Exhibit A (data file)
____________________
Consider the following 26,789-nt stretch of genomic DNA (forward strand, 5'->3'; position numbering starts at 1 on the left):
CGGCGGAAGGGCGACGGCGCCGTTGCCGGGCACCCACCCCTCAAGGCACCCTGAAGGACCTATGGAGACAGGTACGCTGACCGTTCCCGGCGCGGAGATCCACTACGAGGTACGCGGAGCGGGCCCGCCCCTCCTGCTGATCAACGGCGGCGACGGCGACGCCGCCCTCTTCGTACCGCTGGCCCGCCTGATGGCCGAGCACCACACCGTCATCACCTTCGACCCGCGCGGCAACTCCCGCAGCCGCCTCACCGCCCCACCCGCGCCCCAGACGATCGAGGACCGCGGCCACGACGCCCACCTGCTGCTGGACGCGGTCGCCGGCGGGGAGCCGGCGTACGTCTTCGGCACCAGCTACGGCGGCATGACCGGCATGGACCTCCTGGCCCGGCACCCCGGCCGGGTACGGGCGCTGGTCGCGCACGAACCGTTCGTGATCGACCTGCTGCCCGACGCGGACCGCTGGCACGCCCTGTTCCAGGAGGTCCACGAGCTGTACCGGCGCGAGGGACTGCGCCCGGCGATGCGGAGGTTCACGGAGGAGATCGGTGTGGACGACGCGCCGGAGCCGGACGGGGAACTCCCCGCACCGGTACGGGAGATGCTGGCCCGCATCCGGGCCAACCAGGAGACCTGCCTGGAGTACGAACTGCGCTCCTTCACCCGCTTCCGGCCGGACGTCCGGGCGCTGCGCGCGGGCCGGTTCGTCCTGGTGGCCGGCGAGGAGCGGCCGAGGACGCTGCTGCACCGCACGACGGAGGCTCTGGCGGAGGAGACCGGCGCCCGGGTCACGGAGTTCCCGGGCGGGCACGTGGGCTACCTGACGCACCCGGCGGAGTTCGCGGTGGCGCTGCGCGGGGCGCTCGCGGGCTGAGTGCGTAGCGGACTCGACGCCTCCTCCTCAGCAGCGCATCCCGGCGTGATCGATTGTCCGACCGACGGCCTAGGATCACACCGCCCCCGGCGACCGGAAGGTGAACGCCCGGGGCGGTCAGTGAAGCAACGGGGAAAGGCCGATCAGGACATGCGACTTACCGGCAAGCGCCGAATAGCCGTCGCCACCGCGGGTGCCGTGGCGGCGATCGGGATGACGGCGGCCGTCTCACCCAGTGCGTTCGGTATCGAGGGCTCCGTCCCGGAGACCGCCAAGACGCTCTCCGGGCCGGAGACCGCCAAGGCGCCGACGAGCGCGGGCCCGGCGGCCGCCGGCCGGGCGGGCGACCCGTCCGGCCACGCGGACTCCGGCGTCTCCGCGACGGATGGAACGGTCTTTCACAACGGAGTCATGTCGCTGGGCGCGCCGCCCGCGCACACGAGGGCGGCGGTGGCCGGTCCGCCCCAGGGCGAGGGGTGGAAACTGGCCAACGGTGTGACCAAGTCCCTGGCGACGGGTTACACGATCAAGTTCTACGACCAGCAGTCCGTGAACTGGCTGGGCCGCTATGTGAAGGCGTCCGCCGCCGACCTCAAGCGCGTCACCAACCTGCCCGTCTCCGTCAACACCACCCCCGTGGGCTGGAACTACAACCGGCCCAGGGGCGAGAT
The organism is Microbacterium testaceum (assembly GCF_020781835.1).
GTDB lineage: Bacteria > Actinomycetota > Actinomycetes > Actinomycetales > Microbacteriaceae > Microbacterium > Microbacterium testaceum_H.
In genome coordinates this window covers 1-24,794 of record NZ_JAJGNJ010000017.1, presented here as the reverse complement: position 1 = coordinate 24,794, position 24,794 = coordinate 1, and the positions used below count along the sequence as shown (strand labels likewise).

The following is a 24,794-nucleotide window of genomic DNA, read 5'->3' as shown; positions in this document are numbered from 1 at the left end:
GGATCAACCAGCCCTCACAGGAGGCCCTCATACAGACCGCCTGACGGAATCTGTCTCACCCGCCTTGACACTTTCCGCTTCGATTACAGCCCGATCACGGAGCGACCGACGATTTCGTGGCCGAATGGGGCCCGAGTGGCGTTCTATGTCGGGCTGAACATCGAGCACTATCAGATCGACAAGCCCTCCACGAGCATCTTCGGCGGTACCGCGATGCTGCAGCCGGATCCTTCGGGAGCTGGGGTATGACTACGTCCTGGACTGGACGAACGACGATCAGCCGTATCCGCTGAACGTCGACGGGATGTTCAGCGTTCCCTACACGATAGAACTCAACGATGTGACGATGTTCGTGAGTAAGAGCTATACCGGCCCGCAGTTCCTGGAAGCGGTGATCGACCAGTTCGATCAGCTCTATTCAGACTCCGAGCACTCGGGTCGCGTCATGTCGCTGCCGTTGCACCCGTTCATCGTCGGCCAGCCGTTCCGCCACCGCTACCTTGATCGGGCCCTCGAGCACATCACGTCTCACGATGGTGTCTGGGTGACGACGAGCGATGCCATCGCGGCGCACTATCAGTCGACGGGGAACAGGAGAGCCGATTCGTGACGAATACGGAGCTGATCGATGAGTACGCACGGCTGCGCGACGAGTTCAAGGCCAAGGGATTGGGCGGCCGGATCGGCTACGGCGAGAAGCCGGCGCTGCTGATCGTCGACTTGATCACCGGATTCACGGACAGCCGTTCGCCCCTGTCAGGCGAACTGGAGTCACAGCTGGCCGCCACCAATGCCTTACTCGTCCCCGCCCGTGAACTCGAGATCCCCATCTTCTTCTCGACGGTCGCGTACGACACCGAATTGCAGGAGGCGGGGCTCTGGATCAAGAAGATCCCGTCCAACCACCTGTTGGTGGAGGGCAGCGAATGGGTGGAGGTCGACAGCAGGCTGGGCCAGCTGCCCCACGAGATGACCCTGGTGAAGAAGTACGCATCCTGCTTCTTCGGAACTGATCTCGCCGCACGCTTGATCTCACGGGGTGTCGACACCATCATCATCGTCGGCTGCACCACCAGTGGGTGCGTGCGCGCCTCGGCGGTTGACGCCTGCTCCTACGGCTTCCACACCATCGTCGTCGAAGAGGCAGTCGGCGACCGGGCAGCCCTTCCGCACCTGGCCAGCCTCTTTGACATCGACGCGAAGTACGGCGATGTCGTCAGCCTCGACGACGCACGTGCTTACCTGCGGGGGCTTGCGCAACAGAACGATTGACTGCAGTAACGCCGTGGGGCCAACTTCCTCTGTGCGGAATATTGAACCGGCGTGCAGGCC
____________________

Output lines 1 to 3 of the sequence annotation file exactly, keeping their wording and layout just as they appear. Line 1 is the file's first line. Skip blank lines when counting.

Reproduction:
Consider the following 26,789-nt stretch of genomic DNA (forward strand, 5'->3'; position numbering starts at 1 on the left):
CGGCGGAAGGGCGACGGCGCCGTTGCCGGGCACCCACCCCTCAAGGCACCCTGAAGGACCTATGGAGACAGGTACGCTGACCGTTCCCGGCGCGGAGATCCACTACGAGGTACGCGGAGCGGGCCCGCCCCTCCTGCTGATCAACGGCGGCGACGGCGACGCCGCCCTCTTCGTACCGCTGGCCCGCCTGATGGCCGAGCACCACACCGTCATCACCTTCGACCCGCGCGGCAACTCCCGCAGCCGCCTCACCGCCCCACCCGCGCCCCAGACGATCGAGGACCGCGGCCACGACGCCCACCTGCTGCTGGACGCGGTCGCCGGCGGGGAGCCGGCGTACGTCTTCGGCACCAGCTACGGCGGCATGACCGGCATGGACCTCCTGGCCCGGCACCCCGGCCGGGTACGGGCGCTGGTCGCGCACGAACCGTTCGTGATCGACCTGCTGCCCGACGCGGACCGCTGGCACGCCCTGTTCCAGGAGGTCCACGAGCTGTACCGGCGCGAGGGACTGCGCCCGGCGATGCGGAGGTTCACGGAGGAGATCGGTGTGGACGACGCGCCGGAGCCGGACGGGGAACTCCCCGCACCGGTACGGGAGATGCTGGCCCGCATCCGGGCCAACCAGGAGACCTGCCTGGAGTACGAACTGCGCTCCTTCACCCGCTTCCGGCCGGACGTCCGGGCGCTGCGCGCGGGCCGGTTCGTCCTGGTGGCCGGCGAGGAGCGGCCGAGGACGCTGCTGCACCGCACGACGGAGGCTCTGGCGGAGGAGACCGGCGCCCGGGTCACGGAGTTCCCGGGCGGGCACGTGGGCTACCTGACGCACCCGGCGGAGTTCGCGGTGGCGCTGCGCGGGGCGCTCGCGGGCTGAGTGCGTAGCGGACTCGACGCCTCCTCCTCAGCAGCGCATCCCGGCGTGATCGATTGTCCGACCGACGGCCTAGGATCACACCGCCCCCGGCGACCGGAAGGTGAACGCCCGGGGCGGTCAGTGAAGCAACGGGGAAAGGCCGATCAGGACATGCGACTTACCGGCAAGCGCCGAATAGCCGTCGCCACCGCGGGTGCCGTGGCGGCGATCGGGATGACGGCGGCCGTCTCACCCAGTGCGTTCGGTATCGAGGGCTCCGTCCCGGAGACCGCCAAGACGCTCTCCGGGCCGGAGACCGCCAAGGCGCCGACGAGCGCGGGCCCGGCGGCCGCCGGCCGGGCGGGCGACCCGTCCGGCCACGCGGACTCCGGCGTCTCCGCGACGGATGGAACGGTCTTTCACAACGGAGTCATGTCGCTGGGCGCGCCGCCCGCGCACACGAGGGCGGCGGTGGCCGGTCCGCCCCAGGGCGAGGGGTGGAAACTGGCCAACGGTGTGACCAAGTCCCTGGCGACGGGTTACACGATCAAGTTCTACGACCAGCAGTCCGTGAACTGGCTGGGCCGCTATGTGAAGGCGTCCGCCGCCGACCTCAAGCGCGTCACCAACCTGCCCGTCTCCGTCAACACCACCCCCGTGGGCTGGAACTACAACCGGCCCAGGGGCGAGAT
The organism is Microbacterium testaceum (assembly GCF_020781835.1).